Cyber attackers have targeted open source MongoDB. The attack has exposed over 10,000 database instances.
First reported by GDI Foundation security researcher Victor Gevers in December last year, the security threat allows attackers to take control of MongoDB database and hold the companies for ransom. The attackers can only be identified by the email address that they use to demand payments.
According to a report published by security researcher Chris Vickery back in December 2015, over 35,000 databases are publicly available through the latest vulnerability. It is estimated that up to 99,000 databases are at risk. Database admins need to follow security checklist and enable strict access controls.
The most recent identified group is Nial Merrigan that sends emails through email@example.com. The group has comprised 17 MongoDB instances. Moreover, hackers are demanding 0.25 Bitcoin to get the data back.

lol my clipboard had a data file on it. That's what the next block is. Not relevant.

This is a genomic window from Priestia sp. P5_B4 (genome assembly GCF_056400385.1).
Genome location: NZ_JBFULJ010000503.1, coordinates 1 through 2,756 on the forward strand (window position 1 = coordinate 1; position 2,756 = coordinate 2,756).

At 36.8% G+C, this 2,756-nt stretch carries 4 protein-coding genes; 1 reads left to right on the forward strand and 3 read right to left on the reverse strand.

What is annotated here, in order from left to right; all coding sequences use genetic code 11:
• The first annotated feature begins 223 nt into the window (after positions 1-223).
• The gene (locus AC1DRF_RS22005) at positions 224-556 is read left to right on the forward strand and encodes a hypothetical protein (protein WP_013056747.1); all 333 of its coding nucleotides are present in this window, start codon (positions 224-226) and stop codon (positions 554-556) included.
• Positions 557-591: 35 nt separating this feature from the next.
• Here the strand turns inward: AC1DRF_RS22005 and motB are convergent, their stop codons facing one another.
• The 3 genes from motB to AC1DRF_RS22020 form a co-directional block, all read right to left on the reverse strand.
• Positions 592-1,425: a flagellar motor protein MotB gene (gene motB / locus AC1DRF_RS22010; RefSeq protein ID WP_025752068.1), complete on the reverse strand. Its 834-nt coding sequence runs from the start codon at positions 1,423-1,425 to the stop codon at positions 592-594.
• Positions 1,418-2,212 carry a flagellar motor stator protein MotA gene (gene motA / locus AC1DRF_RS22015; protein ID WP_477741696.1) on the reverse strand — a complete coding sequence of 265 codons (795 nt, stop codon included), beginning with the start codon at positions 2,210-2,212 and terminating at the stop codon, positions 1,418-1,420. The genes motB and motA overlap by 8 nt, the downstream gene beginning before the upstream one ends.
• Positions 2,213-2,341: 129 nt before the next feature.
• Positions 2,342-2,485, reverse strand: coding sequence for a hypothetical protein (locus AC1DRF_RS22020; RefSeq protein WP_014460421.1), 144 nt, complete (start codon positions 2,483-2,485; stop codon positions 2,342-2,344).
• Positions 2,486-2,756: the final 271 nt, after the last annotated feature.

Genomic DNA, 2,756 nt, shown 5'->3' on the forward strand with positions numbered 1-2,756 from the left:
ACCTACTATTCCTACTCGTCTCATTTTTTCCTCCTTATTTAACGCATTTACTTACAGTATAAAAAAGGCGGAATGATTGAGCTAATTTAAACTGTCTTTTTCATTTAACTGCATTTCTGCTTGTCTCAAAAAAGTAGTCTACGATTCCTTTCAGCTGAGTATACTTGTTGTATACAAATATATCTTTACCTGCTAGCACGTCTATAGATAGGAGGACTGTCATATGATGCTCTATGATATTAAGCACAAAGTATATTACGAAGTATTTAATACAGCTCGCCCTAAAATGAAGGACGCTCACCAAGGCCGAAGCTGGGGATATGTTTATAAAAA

Simple to gain backdoor access
Taking control of the MongoDB is considered to be fairly simple if it is misconfigured. Attackers log into the database using security loophole and steal or encrypt the database. They leverage open ports and find misconfigured databases using Shodan search tool.
Only upon receiving ransom payments, the attackers provide access to the affected databases. The amount being demanded by the latest hacker group starts from 0.15 Bitcoin which is $892.
Experts believe that ease of gaining access to MongoDB installations is the prime reason behind the ransomware attack. The databases are available for alterations over the Web and let attackers gain full administrator rights for not just reading but also creating, updating and even deleting previous records.